The information provided does not constitute investment advice and it should not be relied on as such. It should not be considered a solicitation to buy or an offer to sell a security. It does not take into account any investor's particular investment objectives, strategies, tax status or investment horizon. You should consult your tax and financial advisor. All material has been obtained from sources believed to be reliable. There is no representation or warranty as to the accuracy of the information and SSGA shall have no liability for decisions based on such information.

Past performance is not a guarantee of future results.

Index returns are unmanaged and do not reflect the deduction of any fees or expenses. Index returns reflect all items of income, gain and loss and the reinvestment of dividends and other income.

International government bonds and corporate bonds generally have more moderate short-term price fluctuations than stocks, but provide lower potential long-term returns.

Investing involves risk including the risk of loss of principal.

Bonds generally present less short-term risk and volatility than stocks, but contain interest rate risk (as interest rates rise bond values and yields usually fall); issuer default risk; issuer credit risk; liquidity risk; and inflation risk. These effects are usually pronounced for longer-term securities. Any fixed income security sold or redeemed prior to maturity may be subject to a substantial gain or loss.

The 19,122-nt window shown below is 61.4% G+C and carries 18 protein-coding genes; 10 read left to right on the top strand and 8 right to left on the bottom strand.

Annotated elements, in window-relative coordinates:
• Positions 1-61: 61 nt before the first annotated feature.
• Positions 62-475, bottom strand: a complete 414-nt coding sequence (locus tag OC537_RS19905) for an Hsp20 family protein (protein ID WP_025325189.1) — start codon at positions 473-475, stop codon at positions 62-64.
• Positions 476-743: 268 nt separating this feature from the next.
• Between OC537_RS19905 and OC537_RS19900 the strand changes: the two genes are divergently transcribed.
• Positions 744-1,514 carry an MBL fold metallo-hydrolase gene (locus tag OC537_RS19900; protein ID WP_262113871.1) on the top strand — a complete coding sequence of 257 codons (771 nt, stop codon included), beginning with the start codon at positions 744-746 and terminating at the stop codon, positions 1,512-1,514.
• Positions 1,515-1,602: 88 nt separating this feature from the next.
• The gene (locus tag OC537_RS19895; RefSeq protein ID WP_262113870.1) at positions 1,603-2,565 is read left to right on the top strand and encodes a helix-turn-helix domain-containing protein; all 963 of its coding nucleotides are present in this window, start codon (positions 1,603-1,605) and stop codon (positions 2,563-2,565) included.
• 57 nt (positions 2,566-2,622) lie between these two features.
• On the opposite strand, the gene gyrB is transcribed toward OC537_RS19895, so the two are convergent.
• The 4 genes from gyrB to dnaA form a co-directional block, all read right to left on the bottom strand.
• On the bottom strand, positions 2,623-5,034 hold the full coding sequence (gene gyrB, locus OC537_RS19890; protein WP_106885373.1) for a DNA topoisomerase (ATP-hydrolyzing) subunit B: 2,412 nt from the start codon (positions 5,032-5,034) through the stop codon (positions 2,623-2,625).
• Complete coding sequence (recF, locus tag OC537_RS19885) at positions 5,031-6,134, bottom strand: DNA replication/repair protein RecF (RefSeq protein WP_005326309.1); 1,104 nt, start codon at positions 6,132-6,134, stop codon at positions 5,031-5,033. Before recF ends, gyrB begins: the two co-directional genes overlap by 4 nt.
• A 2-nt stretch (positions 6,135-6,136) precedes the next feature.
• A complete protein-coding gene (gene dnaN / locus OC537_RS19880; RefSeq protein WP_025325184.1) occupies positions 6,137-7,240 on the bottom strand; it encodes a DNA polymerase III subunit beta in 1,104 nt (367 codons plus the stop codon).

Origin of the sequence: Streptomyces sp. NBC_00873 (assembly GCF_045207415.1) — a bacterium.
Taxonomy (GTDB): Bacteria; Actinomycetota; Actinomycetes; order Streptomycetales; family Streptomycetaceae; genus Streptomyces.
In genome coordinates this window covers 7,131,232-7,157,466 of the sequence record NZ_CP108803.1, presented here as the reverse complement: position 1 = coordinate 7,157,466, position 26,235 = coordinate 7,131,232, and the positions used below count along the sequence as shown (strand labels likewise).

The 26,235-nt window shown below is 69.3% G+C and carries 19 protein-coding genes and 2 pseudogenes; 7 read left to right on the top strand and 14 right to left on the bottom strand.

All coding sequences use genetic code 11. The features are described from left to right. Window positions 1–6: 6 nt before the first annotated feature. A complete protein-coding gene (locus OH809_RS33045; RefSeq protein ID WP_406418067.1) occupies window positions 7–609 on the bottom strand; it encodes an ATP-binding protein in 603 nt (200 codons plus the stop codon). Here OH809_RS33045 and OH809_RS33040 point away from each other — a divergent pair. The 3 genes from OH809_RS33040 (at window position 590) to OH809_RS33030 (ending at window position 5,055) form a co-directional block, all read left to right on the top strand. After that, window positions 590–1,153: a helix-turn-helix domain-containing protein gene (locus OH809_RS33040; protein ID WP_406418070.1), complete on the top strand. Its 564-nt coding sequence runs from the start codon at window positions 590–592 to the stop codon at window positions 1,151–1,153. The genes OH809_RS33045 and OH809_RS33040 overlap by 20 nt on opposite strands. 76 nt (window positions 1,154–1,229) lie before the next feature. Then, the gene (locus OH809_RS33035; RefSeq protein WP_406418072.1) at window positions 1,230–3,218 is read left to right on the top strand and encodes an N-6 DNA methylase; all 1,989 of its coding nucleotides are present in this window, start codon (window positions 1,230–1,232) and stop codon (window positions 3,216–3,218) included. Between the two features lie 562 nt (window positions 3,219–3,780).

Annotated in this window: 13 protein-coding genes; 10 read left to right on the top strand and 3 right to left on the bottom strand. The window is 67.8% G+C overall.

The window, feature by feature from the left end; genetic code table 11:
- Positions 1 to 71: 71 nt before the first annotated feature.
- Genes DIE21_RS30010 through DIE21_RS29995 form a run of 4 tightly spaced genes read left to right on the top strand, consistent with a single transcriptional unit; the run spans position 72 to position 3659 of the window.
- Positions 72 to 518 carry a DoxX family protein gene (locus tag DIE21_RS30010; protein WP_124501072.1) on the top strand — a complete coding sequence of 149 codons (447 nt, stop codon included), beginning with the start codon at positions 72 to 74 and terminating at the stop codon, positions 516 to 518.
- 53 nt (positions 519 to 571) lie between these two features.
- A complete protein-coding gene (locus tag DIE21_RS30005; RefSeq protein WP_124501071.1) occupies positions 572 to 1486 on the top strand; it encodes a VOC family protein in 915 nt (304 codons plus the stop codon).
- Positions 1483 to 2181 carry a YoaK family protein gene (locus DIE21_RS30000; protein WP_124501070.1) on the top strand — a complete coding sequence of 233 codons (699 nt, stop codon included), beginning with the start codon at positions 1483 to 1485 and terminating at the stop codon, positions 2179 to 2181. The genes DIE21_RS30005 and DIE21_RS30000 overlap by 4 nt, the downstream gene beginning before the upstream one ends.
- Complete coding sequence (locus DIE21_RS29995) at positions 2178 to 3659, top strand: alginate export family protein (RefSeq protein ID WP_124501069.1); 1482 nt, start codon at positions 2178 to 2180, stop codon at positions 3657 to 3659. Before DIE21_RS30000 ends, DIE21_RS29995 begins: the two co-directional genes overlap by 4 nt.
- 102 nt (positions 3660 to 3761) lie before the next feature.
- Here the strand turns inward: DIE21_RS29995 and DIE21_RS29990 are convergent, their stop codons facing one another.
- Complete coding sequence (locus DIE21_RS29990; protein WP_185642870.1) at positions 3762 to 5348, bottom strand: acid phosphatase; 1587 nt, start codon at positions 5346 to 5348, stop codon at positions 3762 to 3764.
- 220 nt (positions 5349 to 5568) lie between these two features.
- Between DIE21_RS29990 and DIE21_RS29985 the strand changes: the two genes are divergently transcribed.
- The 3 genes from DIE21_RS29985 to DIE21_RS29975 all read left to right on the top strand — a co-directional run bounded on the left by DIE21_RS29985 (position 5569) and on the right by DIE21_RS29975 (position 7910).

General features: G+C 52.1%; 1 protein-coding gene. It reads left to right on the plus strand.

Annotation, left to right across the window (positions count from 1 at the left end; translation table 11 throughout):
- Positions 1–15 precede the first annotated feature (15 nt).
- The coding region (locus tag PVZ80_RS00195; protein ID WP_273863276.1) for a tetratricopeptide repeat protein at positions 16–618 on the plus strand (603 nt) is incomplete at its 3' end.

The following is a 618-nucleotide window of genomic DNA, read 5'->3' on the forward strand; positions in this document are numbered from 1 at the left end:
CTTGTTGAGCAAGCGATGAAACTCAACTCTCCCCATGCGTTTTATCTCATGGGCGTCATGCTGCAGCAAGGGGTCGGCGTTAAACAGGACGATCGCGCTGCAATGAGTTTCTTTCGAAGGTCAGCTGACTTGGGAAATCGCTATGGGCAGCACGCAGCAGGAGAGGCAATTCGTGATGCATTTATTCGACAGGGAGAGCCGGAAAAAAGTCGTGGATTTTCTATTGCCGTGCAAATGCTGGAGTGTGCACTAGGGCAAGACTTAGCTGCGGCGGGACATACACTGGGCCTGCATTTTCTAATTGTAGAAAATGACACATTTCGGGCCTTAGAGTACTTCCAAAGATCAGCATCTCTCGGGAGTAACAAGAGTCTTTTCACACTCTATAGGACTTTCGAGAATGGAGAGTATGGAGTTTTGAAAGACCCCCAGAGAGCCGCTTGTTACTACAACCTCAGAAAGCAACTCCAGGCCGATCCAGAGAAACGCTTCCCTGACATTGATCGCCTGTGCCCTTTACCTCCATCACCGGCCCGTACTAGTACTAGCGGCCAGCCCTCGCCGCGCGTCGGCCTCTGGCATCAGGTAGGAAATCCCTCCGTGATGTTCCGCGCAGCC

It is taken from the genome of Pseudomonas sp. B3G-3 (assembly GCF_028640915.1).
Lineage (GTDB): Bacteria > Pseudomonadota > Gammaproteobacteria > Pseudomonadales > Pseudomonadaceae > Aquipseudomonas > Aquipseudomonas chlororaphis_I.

Investing in foreign domiciled securities may involve risk of capital loss from unfavorable fluctuation in currency values, withholding taxes, from differences in generally accepted accounting principles or from economic or political instability in other nations.

Investments in emerging or developing markets may be more volatile and less liquid than investing in developed markets and may involve exposure to economic structures that are generally less diverse and mature and to political systems which have less stability than those of more developed countries.

This document may not be reproduced, distributed or transmitted to any person without express prior permission. This document and the information contained herein may not be distributed and published in jurisdictions in which such distribution and publication is not permitted.

The Markit iBoxx ABF Pan-Asia Index referenced herein is the property of Markit Indices Limited and is used under license. The PAIF is not sponsored, endorsed, or promoted by Markit Indices Limited or any of its members.